The 20° gloss of the alkyd gloss paint was measured over 25 days drying time. The paint system contained a total pigment volume concentration of 21.5%, of which the primary pigment concentration was 2.5%.


The particle size distributions of the samples obtained by running the air jet mill at different speeds are shown in Figure 2. As expected, this shows that as the speed of the mill/classifier is increased then the particle size decreases. In order to make sure that there are not oversized particles, the mill is controlled on the Dv97 (which must at least be below 4.5μm). As the size is critical to the performance of the product, measurements of particle size are taken at regular intervals during the production process to ensure that the correct size is obtained.

Figure 2 : Particle size distributions at a range of mill speeds
MRK1044 fig 2

The 20° gloss was measured for the four paints made up using the extender pigments of different particle size [Table 1]. Figure 3 shows the gloss as a function drying time for the four samples. The level of gloss is higher for the sample with the smallest particle size. This corresponds to smaller particles allowing the paint to achieve a smoother coating and increasing the amount of light that is reflected. Figure 3 also shows how the gloss varies over time as the coating dries. In each case as the coating dries the gloss decreases.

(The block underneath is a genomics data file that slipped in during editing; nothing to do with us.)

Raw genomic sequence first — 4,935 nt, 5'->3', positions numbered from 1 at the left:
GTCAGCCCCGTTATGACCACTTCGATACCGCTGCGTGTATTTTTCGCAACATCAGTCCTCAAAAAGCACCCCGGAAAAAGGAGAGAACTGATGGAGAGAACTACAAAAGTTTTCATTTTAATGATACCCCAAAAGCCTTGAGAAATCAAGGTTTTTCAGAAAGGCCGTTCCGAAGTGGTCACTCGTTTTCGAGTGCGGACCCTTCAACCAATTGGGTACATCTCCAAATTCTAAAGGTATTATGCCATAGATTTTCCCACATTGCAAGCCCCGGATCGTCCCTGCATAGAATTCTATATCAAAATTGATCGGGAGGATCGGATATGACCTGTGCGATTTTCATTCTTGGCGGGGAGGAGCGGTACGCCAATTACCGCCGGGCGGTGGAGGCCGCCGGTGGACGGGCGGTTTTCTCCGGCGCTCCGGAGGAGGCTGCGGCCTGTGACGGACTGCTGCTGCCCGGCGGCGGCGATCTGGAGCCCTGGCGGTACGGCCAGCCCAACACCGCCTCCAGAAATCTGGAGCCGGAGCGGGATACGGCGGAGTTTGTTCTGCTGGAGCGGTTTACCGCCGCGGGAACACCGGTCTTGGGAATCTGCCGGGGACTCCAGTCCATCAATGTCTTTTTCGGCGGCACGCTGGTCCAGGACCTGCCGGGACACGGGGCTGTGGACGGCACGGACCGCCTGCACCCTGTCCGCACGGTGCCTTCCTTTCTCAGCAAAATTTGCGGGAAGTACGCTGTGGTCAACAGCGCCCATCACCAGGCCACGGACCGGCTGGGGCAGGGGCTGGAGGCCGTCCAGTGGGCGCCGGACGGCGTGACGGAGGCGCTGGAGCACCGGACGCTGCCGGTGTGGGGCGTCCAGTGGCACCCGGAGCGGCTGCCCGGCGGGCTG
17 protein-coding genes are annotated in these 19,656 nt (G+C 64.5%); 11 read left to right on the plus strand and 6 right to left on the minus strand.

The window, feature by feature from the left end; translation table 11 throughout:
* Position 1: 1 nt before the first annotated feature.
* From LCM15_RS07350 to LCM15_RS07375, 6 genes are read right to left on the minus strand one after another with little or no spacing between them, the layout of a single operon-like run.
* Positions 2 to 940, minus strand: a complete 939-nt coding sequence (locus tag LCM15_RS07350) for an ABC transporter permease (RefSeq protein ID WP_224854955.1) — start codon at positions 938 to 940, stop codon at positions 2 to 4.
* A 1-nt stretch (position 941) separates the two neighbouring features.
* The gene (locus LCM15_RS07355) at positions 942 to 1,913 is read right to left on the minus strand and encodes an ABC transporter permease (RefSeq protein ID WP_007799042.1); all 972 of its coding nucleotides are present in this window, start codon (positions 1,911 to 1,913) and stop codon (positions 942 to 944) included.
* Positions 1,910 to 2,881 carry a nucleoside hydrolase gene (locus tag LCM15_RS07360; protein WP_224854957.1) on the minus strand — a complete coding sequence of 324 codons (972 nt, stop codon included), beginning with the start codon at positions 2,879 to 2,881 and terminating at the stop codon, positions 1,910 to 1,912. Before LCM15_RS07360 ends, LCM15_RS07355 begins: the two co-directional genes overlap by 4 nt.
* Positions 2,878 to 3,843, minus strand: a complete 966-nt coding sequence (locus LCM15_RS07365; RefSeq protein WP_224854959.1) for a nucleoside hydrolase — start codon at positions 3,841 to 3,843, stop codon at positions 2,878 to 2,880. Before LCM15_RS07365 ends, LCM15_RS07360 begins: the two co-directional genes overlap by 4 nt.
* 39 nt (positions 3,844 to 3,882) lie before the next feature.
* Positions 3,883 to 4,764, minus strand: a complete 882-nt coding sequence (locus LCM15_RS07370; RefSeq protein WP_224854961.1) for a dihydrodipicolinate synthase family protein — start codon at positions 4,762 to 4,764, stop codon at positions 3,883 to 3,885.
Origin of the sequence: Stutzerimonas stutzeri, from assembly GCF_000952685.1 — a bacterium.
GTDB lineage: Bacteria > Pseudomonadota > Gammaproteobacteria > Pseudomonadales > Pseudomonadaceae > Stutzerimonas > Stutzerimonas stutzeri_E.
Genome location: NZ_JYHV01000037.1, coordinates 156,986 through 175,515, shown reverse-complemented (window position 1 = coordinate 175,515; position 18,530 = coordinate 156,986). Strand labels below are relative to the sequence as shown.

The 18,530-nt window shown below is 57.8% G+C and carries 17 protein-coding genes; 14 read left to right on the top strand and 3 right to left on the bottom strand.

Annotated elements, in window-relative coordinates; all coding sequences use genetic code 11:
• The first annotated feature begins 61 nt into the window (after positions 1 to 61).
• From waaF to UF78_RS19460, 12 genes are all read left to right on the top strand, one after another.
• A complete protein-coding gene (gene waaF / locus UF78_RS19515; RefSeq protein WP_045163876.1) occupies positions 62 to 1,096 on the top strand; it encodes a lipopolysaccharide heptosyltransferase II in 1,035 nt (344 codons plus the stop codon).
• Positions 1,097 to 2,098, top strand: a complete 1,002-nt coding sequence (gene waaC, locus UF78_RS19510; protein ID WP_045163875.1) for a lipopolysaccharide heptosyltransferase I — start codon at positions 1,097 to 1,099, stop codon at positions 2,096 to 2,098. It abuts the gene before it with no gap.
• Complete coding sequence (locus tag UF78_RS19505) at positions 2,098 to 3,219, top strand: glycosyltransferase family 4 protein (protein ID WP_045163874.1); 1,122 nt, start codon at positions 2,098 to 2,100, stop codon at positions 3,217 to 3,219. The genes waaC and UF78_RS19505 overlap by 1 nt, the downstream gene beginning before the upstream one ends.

Table 1 : Dv97 at different mill speeds
Mill Speed (rpm)Dv97 (μm)

It is in the interests of the manufacturer to retain as much gloss as possible. It is therefore important to look at the difference between the 20° gloss measured on day 4 and on day 29. The difference in gloss as a function of particle size of the extender is shown in Figure 4. Again it can be seen that using an extender with smaller particle size improves the aesthetic of the coating by retaining a higher level of gloss over time.

Figure 3: 20° gloss as a function of drying time for 4 different particle sizes.
MRK1044 fig 3
Figure 4: Change in gloss as a function of particle size.
MRK1044 fig 4

The fact that more gloss is retained by the paint with the smaller extender particle size is again due to surface roughness. More specifically, it depends on how the surface roughness changes as the paint dries. When the paint is wet the coating for each of the samples will have a very smooth surface and consequently a higher gloss. As the coating dries the surface roughness will become increasingly dependent on the particle size of the extender. Therefore, in the coatings with the larger particle size, the surface roughness will increase and the paint will loose more gloss as it dries.


The particle size of the extender pigment Barium Sulphate has been successfully measured using laser diffraction. The results of these measurements can be used to control the production process, by enabling the correct mill speed to be set. The particle size of an extender pigment is classified on the Dv97. Controlling the Dv97 allows the proportion of oversized particles within the powder to be minimized, as these would otherwise affect the opacity and gloss of the coating.

The gloss of a coating can be increased by reducing the particle size. A smaller particle size produces a smoother coating which allows more light to be reflected and increases the gloss. Reducing the particle size also aids in the retention of gloss over time as the coating dries.


Many thanks to Howard Beedle at Viaton Industries, UK for providing the data presented in the application note.


  1. Extenders, Clive Hare, Paintings and Coatings Industry, February 2001.
  2. The Effect of Fine Particle Size Extenders and Entrapped Air on TiO2 in Emulsion Paints.
  3. ISO 13320:2009 Particle Size Analysis- Laser Diffraction Methods